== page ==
What You Might Be Wondering About House Restumping

House restumping is done for homes that are built on a type of concrete pillar that holds them up from the ground. When these pillars get soft and start to crumble and crack, they need repair or replacement. During a house restumping job, those pillars or stumps are either given an added layer of concrete to make them solid and secure, or more likely, they are taken out and new, stronger pillars are put in place. If you're concerned about the pillars or stumps under your home, note a few questions you might have about this restumping process and then discuss these with a contractor for more information overall.

1. If you cannot see the stumps, how do you know they need replacing or repair?

If you cannot perform a visual inspection of the stumps under your home, you might note if there are spongy floors or floors that seem to feel soft under your feet. This is a sign that the home has shifted in certain areas and the floors are not as solid as they should be. Cracks in the walls or ceiling as well as doors that don't hang straight and windows that don't close properly can also mean that your home is sinking in one area because of soft or damaged concrete pillars and stumps.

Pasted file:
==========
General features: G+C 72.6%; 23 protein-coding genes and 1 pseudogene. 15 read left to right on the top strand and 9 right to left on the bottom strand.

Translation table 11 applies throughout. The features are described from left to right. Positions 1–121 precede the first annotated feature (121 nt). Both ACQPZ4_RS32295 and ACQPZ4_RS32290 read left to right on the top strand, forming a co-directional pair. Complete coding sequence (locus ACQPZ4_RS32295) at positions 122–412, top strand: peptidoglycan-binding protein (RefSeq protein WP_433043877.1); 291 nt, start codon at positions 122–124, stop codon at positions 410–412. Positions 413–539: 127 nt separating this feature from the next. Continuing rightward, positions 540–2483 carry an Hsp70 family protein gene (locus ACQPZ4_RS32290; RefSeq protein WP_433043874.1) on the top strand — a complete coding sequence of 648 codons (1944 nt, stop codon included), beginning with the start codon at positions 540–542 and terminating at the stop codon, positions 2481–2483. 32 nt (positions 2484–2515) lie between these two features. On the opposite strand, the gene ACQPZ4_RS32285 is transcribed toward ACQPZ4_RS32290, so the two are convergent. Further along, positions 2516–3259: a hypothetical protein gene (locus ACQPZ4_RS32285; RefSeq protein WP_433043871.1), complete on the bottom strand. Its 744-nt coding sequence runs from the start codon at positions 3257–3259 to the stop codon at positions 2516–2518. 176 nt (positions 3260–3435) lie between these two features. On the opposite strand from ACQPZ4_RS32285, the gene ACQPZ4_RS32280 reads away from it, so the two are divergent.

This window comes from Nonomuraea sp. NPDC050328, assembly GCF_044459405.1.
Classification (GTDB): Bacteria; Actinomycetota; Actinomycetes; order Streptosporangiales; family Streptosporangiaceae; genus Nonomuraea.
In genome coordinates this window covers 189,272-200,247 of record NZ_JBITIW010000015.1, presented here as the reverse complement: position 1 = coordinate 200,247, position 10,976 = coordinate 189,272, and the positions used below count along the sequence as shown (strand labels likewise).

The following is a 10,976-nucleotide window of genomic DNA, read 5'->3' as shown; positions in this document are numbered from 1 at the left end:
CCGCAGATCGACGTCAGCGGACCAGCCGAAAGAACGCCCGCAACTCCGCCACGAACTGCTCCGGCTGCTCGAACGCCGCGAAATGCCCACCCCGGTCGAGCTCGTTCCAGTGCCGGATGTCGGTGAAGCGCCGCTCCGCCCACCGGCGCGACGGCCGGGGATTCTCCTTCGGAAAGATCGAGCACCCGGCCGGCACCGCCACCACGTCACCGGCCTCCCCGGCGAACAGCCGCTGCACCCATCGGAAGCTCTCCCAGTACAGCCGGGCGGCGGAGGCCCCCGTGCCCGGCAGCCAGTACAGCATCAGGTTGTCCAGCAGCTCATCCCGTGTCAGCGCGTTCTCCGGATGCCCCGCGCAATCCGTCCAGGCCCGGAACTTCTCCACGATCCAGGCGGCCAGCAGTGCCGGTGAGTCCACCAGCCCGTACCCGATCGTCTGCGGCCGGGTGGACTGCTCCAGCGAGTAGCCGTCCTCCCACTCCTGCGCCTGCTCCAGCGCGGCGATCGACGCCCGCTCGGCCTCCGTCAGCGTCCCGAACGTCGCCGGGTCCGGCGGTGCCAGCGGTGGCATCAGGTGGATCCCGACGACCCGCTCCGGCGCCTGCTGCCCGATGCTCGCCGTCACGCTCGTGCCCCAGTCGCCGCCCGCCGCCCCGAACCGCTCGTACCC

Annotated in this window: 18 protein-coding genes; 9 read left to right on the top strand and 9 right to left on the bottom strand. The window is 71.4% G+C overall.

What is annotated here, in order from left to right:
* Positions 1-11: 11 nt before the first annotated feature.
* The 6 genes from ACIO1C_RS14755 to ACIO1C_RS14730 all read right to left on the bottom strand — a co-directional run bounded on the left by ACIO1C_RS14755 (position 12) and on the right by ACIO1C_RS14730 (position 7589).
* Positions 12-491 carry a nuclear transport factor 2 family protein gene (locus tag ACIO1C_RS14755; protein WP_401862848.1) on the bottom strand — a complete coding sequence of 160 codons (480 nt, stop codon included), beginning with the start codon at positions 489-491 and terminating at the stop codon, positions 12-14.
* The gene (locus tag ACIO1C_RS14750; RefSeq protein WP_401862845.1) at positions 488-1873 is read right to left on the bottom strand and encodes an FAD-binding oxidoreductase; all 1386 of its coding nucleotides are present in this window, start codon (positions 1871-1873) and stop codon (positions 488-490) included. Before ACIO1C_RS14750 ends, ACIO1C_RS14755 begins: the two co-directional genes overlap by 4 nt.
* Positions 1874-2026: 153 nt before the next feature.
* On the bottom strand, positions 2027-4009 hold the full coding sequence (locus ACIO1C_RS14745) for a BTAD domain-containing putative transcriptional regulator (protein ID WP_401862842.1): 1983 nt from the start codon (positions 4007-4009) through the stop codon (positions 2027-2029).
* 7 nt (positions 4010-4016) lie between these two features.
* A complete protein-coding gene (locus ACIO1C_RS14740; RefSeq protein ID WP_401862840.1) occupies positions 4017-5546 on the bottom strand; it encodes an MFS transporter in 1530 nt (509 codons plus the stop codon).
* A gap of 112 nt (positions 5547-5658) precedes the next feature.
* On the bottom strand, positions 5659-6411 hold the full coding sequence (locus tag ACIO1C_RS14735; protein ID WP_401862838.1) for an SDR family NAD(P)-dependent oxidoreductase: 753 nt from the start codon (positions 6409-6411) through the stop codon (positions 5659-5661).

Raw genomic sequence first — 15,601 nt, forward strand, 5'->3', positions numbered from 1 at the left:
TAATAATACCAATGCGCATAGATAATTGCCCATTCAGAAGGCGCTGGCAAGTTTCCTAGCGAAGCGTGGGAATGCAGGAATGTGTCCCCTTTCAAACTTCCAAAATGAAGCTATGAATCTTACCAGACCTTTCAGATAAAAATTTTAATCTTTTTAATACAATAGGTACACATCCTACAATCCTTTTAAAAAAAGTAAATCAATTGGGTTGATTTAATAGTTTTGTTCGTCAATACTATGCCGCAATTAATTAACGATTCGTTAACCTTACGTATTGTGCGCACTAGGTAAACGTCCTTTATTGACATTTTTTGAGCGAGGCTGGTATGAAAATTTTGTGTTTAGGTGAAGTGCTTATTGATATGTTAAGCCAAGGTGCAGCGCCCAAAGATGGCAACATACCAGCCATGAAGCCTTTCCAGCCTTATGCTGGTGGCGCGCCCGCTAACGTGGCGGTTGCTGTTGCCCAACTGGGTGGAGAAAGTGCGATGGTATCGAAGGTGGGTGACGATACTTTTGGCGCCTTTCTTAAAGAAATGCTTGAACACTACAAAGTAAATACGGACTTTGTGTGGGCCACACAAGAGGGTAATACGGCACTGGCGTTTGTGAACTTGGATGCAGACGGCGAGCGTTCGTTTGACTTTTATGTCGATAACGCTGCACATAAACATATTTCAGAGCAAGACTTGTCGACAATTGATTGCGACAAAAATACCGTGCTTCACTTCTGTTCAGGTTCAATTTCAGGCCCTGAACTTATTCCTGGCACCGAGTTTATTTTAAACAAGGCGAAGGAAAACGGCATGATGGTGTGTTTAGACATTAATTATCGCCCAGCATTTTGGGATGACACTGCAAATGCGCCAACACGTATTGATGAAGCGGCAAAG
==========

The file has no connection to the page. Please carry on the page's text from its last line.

You might also note if you can consistently hear your house creaking; this can mean that it is settling or shifting. The creaking can be when you walk across the floor or it can happen at any time, as the house shifts slightly.

2. Won't new stumps or pillars just get soft and crack as well?

Very often restumping is needed for stumps under older homes that have suffered damage due to age, but it is also needed because of being made of poor-quality concrete that is likely to break down over time. Stumps and pillars that are in use today and which might be used as a replacement may be made of steel, or of other materials that make them stronger. This will ensure that your restumping job should last for years if not decades.

3. Does the house need to be vacated during the process?

This will be up to each individual contractor as to how they need to work and the extent of the work, but in most cases, they can handle a restumping job without you needing to leave the house for any length of time. You may need to ensure kids and pets are kept indoors or away from the area of work, but it's not typically necessary that you leave the home completely.